Welcome to the Massachusetts Review's Working Titles! Working Titles are e-publications of prose too long for our print pages. Working Titles will be published bimonthly.
Working Titles are made possible with the generous support of the National Endowment for the Arts, the Massachusetts Cultural Council, Five Colleges, Inc., and the Max and Victoria Dreyfus Foundation, as well as private donors.
"My Dear Claire,
If I'm writing to you, it's only out of respect for the promise I made, not, as you asked, to tell you everything I see. For I can only see what is shown..."
So begins Silence Like Blood, Marie-Célie Agnant's epistolery novella about Mnemosyne, a Haitian expat returning to her birth country. Encountering a suspicious entrepreneur, a prudent village girl, and a mysterious hermit with a tragic past, Mnemosyne reconciles the muted, weary personalities of her fellow Haitians with beautiful natural landscape around her. With superb heart and direct syntax, Agnant's story cuts through with cinematic detail, an unflinching voice, and the perceptive charm of empathy.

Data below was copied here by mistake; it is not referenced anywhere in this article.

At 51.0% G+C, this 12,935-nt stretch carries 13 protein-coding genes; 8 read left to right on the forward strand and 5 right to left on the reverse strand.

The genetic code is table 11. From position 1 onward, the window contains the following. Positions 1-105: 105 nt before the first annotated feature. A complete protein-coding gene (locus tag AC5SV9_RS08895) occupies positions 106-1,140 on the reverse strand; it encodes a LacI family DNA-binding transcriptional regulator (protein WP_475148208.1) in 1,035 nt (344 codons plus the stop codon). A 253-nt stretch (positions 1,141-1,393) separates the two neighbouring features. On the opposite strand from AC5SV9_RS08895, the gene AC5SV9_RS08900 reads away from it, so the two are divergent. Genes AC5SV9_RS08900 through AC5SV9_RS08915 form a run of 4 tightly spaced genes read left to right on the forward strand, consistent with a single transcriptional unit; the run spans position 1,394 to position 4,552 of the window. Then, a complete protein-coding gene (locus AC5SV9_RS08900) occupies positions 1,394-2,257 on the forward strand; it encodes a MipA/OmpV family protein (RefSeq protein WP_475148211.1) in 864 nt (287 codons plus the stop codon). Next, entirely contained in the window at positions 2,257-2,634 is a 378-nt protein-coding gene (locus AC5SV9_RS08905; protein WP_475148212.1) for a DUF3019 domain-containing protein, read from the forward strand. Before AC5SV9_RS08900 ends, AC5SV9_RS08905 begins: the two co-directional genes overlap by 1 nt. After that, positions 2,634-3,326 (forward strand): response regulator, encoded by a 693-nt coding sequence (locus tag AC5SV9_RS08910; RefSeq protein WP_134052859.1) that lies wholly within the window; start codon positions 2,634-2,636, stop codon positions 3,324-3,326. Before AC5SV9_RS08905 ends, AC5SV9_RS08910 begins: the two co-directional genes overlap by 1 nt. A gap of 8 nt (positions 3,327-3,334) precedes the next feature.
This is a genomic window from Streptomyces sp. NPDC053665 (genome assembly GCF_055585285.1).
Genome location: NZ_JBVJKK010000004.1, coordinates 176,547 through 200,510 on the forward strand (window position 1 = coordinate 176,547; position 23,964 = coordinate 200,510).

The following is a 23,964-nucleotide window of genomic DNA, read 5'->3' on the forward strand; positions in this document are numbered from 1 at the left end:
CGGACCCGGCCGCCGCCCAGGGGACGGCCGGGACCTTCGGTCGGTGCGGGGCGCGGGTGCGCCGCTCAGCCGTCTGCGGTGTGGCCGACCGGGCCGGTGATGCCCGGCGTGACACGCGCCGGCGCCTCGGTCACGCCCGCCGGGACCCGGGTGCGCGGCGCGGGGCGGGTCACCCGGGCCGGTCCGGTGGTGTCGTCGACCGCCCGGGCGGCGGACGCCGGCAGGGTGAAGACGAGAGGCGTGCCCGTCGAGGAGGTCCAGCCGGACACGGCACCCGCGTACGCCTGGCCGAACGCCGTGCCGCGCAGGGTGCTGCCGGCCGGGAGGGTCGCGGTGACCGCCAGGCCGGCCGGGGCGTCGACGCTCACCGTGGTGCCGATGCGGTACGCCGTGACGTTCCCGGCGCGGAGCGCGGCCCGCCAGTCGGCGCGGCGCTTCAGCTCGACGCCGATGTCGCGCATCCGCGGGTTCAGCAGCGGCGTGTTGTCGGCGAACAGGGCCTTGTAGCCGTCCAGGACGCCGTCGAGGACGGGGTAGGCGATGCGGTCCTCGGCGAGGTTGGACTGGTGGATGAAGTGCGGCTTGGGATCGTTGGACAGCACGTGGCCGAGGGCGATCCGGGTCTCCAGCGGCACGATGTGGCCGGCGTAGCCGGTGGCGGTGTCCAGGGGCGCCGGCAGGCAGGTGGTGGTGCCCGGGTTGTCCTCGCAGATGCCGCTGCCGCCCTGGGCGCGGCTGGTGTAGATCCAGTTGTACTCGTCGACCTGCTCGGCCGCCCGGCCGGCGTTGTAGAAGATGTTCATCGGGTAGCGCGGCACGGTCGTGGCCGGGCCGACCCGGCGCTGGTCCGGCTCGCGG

Marie-Célie Agnant was born in 1953 in Port-au-Prince, Haiti, and has lived in Canada since 1970. An acclaimed novelist and poet, she has also worked as an interpreter, a teacher, and an environmental activist. She is a multilingual storyteller, performing in Spanish, Creole, French, and English, and reularly appears onstage at literary festivals and performance spaces, including the Bread and Puppet Theater in Vermont. The collection Le Silence Comme Le Sang was a finalist for Canada's Prix du Gouverneur Général in 1997.
Dawn Fulton teaches Francophone literature at Smith College. She has translated short works by Maryse Condé, Giséle Pineau, and Leïla Sebbar, and is the recipient of a PEN/Heim Translation Fund Grant for the translation of Michéle Lacrosil's 1961 novel Cajou.